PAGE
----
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Saving For a Space Ship

Uk History & Experiments In Living In Different Types Of Groups & Houses - R4

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http://www.bbc.co.uk/programmes/b0640sp5

On Now

Edit: re-listen now available

http://www.bbc.co.uk/programmes/b0640sp5

Social historian Juliet Gardiner questions the 1930s dream of a semi-detached home in the suburbs, where 'a man's home is his castle' to live in splendid isolation with his nuclear family.
This ideal was born out of the raw memory of the over-crowded slums which had only recently been cleared, making the idea of a home of one's own so precious. But Juliet argues this dream is doing us no favours at all when facing the challenges of how to live today. She asks if we really want or need as much privacy as we think we do.
Today we are in the throes of an acute housing crisis and people are being forced to experiment with new ways to live to put a roof over their head. Juliet draws parallels with the housing crisis after World War Two, when slum clearances and bombs led to a huge housing shortage. What ideas and lessons can she bring from the experiments of the past to the experiments of the present?
Juliet shares her knowledge of the post-1945 period when people began to live more communally. While they were glad to be out of the shelters, many wanted to retain the greater sense of community, camaraderie and communal living. Big country houses were sold off cheaply and bought by groups of families, sharing resources and child-care.
She meets participants in 'Home Share' an initiative which matches older people who live alone and want company, with younger people who are struggling to afford rents. She also hears about 'property guardian' schemes, whereby participants live in an empty property for a low rent, matching their need for affordable housing with the owner's need to protect the security of their property.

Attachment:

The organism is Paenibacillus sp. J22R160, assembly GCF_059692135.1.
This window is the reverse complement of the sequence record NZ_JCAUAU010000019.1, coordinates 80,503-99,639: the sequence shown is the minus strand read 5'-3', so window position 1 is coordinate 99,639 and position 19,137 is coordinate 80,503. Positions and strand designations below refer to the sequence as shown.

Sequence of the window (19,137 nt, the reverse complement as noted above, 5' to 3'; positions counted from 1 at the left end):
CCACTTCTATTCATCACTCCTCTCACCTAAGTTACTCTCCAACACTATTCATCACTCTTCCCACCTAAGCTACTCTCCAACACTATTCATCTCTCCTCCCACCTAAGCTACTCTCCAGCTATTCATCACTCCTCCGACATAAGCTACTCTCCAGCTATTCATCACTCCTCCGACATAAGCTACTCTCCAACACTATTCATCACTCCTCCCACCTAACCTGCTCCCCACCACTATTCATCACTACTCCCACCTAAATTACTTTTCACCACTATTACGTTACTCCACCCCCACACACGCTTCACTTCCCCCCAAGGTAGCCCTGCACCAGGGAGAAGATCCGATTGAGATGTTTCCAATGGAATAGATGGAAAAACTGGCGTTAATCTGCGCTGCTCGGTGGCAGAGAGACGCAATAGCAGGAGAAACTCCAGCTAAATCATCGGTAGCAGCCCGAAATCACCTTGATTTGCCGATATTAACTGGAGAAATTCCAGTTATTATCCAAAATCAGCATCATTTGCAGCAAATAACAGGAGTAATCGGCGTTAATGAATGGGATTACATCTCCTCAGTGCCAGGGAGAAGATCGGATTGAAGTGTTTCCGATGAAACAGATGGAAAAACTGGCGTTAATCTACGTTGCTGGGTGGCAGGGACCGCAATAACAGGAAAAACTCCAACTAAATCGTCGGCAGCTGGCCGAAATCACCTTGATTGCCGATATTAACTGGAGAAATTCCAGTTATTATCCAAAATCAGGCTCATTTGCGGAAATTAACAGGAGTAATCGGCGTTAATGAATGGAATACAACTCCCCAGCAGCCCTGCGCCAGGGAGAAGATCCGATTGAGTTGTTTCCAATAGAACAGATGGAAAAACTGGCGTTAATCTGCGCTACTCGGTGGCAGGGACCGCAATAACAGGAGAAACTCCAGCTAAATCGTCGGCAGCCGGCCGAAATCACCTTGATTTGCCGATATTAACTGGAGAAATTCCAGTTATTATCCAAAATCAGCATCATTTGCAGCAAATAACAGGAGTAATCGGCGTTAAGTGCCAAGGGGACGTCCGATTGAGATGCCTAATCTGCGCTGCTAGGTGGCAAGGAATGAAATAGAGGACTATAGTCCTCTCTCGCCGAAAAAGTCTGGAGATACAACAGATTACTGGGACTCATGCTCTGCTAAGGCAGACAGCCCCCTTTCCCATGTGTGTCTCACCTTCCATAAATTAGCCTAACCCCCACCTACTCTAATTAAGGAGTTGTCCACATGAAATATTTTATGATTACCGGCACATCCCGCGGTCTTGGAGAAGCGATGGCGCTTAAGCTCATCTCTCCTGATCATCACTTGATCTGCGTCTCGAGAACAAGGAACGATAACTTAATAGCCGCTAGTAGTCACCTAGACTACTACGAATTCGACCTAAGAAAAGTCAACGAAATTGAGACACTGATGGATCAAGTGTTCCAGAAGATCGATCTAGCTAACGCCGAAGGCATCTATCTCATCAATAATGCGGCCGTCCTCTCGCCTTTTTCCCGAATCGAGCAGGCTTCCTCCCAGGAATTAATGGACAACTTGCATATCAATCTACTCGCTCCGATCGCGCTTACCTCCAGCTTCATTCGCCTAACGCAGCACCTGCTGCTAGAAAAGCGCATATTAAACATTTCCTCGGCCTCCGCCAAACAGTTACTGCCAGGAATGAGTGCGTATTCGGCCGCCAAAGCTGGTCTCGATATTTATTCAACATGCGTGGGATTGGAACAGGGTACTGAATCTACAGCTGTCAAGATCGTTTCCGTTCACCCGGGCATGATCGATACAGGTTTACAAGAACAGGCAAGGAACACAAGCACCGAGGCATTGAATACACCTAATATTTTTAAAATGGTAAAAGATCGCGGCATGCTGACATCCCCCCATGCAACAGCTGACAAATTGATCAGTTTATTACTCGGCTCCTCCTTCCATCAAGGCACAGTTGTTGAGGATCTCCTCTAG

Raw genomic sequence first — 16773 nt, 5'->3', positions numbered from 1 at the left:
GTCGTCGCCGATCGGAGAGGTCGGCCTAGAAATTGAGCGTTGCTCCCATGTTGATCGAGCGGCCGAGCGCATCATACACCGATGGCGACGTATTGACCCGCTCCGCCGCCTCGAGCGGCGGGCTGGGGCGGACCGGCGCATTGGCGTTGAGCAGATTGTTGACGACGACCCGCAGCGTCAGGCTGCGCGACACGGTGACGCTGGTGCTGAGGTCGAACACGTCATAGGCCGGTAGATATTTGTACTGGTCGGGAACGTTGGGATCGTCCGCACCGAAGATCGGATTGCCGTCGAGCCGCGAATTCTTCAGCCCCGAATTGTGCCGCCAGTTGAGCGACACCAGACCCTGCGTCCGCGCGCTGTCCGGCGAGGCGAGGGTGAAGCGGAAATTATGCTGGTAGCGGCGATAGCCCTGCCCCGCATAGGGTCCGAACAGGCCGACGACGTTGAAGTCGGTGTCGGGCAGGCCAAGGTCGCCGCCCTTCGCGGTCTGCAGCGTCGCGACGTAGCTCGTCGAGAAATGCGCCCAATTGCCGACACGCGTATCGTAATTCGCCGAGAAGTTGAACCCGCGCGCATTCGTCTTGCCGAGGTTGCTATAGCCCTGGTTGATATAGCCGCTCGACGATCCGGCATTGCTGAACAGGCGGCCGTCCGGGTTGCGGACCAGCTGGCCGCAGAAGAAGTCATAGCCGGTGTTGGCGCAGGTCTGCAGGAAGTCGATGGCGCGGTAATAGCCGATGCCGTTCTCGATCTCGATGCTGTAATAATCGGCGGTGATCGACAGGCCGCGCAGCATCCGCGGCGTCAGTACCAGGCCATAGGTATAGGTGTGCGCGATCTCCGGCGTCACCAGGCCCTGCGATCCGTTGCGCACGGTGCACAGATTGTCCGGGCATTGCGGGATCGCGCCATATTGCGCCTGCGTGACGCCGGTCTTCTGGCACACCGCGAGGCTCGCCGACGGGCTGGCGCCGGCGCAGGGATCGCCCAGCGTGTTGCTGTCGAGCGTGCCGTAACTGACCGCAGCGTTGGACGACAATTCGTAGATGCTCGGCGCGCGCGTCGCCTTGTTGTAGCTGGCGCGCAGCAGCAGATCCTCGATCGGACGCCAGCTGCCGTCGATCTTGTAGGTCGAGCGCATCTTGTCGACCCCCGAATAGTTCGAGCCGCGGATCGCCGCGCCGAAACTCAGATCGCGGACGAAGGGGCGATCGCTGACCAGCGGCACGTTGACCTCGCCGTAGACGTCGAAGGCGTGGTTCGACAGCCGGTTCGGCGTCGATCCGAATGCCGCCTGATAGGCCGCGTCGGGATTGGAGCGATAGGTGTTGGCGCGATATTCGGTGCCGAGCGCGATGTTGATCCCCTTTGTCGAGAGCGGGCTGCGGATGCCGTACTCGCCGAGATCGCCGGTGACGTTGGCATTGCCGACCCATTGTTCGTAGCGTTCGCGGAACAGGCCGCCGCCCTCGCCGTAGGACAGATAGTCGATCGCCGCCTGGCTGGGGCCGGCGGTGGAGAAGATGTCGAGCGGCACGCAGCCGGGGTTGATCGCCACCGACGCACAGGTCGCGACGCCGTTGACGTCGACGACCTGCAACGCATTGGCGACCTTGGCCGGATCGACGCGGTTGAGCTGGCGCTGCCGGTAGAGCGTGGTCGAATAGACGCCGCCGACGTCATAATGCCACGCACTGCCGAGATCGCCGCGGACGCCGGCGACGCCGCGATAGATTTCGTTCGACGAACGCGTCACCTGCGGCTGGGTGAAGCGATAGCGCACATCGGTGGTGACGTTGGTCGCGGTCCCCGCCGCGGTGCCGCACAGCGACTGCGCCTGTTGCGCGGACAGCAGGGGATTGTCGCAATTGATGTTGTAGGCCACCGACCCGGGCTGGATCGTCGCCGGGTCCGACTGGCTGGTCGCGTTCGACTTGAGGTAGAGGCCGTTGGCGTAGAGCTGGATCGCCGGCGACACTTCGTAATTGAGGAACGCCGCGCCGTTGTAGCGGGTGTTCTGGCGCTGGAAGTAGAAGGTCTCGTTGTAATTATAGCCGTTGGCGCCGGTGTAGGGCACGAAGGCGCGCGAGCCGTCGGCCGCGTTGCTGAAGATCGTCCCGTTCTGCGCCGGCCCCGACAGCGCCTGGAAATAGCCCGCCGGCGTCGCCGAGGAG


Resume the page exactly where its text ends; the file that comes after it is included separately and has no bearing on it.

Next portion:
Do any of these experiments present an answer to the housing crisis?
A Somethin' Else production for BBC Radio 4.
Edited by Saving For a Space Ship

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Home share is a great idea for many people.....the state endorses it by upping the tax free rental allowance £7500 pa.....fills empty redundant rooms in places where there is a demand for low cost housing, generations working together.....win.win. ;)

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Home share is a great idea for many people.....the state endorses it by upping the tax free rental allowance £7500 pa.....fills empty redundant rooms in places where there is a demand for low cost housing, generations working together.....win.win. ;)

With property that always seems to involve new and innovative ways for the younger generation to give the older generation money.

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With property that always seems to involve new and innovative ways for the younger generation to give the older generation money.

Ah, no not quite,,,,,this is a give and take model....both get something, both give something...low rent in the right place = able to save.... ;)

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Ah, no not quite,,,,,this is a give and take model....both get something, both give something...low rent in the right place = able to save.... ;)

Except letting out a room offers tax relief, embedded economic rent beyond provision cost, (often) socially funded capital gains, security of tenure and habitation. The tenant gets none of this, or a pass through, beyond a room and roof at someone else's convenience. Yet funds it.

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Depends what kinds of people live in those houses. There was that slum city in HK that was apparently remarkably free of crime despite having the highest density of anywhere on the planet

Meanwhile, everyone in Detroit lives in a 2000st ft+ detached house...still a criminal infested cesspit.

Its not houses that are the problem, its the type of people in them. But In reality, at least you can somewhat fortify a detached house, as they do in South Africa, to keep the undesirables out. I'd rather live in a shitty neighbourhood of detached houses than a shitty neighbourhood of high rises, put it that way.